On the other hand, a Mac is less flexible, offers less tuning possibilities but is more easily accessible. It's clearly a product for people who need a computer without having a special interest in computer technology: creative people (including musicians) and the general public. Apple's aesthetic commitment illustrates this point perfectly: Steve Jobs and his team always devote themselves completely to offering 'beautiful' products to seduce people who are not attracted by the greyness of PCs (which explains the success of the iMac in the past). Even the packaging reflects this commitment: a Mac is always delivered in a nice-looking, classy box in contrast to Dell's and other PC manufacturers' huge, brown, ugly boxes.
This accessibility and public-at-large strategy might seem a bit strange considering how both solutions share the market, but this paradox is resolved as soon as you consider other aspects.
Openness and Evolution Possibilities
What about notebooks?
You have probably noticed that this article doesn't deal with notebooks. That's because Mac and PC notebooks, Netbooks and touchpads are worth a full article on their own. Until that article arrives, take this one piece of advice: buy a notebook only if you really need to be mobile and not just because they look nice or save space. Why? Because for the same price, notebooks have a much lower performance, fewer upgrading possibilities and are less ergonomic than desktop systems (be it a tower or an all-in-one iMac-like product).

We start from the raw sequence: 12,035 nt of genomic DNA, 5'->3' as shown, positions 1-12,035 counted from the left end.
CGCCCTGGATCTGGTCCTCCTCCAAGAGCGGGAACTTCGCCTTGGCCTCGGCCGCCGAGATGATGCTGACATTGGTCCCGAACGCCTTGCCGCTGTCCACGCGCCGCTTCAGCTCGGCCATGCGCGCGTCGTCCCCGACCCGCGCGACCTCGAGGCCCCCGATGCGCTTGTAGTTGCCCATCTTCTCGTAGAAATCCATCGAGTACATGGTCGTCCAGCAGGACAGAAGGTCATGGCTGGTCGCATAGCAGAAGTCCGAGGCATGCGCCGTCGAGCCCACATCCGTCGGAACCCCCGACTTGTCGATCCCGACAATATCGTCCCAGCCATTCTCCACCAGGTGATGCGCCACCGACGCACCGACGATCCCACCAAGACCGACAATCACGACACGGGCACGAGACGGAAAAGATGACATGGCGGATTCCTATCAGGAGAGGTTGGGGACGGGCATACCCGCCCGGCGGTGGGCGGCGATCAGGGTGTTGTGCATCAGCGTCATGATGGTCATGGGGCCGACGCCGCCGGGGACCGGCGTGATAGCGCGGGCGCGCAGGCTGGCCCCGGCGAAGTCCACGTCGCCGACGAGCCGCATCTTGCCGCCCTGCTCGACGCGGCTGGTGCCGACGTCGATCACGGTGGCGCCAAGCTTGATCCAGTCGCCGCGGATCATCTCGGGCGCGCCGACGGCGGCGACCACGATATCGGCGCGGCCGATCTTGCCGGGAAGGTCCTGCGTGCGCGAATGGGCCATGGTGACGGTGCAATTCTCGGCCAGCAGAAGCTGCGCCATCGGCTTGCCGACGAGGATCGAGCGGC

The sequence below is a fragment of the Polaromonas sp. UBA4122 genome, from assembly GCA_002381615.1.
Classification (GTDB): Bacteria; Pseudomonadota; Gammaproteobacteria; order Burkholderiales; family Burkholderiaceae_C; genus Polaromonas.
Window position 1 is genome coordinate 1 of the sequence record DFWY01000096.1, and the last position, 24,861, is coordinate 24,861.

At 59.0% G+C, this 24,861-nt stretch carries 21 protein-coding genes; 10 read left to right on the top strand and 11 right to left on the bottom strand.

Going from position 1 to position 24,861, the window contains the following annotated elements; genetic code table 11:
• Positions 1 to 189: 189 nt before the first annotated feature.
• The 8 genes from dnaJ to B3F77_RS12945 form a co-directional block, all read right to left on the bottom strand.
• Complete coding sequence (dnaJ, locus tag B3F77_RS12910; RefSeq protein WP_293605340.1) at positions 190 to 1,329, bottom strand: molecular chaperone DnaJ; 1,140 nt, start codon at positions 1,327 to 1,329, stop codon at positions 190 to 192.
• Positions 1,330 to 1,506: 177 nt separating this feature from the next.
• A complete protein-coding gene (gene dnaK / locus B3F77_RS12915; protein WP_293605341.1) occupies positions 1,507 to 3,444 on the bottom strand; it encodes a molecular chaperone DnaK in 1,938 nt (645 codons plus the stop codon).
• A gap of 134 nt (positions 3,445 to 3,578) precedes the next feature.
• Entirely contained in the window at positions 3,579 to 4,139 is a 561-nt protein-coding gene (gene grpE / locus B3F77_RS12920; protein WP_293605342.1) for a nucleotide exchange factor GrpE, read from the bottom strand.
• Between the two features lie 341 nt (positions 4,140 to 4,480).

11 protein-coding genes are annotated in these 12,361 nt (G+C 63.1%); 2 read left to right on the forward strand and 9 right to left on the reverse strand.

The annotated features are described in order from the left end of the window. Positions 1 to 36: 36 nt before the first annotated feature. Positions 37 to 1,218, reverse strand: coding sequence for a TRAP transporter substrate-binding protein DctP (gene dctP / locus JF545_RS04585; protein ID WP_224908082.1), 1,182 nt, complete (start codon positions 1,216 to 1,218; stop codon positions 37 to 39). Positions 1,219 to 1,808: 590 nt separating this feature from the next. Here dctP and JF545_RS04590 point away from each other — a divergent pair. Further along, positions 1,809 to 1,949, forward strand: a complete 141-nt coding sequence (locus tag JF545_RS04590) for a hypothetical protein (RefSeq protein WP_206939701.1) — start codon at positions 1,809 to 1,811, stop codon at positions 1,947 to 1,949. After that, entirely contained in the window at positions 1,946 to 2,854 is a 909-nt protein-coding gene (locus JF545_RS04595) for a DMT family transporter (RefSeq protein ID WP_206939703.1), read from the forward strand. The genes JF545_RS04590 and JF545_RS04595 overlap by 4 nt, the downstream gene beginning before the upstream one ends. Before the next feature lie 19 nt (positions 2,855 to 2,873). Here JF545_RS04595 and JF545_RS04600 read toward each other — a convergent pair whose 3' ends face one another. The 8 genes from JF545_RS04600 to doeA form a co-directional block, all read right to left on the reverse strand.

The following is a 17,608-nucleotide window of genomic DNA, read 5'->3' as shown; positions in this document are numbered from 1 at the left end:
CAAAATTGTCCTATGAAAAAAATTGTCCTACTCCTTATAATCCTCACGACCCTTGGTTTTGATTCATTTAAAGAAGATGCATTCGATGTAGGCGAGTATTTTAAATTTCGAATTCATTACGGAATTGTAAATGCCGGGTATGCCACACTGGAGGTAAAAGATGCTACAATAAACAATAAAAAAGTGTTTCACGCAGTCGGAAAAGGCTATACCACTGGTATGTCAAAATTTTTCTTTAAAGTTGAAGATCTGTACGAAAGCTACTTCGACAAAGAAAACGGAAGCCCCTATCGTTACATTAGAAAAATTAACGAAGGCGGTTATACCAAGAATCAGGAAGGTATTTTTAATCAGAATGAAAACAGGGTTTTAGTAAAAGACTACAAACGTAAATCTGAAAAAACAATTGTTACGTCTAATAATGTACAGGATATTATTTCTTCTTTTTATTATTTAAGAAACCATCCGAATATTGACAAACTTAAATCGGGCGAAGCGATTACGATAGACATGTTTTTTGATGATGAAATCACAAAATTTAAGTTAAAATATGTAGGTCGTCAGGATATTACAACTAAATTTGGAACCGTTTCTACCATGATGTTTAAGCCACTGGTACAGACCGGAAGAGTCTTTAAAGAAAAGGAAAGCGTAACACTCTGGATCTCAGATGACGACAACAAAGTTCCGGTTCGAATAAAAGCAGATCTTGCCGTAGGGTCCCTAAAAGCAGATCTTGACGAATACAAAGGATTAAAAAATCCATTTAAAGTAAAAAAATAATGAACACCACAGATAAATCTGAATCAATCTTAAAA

If any affordable PC tower can host any sound card, hard disk (with or without RAID technology) or graphic card available, in other words any compatible accessory, that's certainly not the case with most Mac products. Do you want to use a PCI sound card? You'll have to buy a Mac Pro or desist. It's the same if you plan to use RAID 0+1 hard drives. And what about the lack of a Blu-ray player for Mac despite the fact that it has become very popular?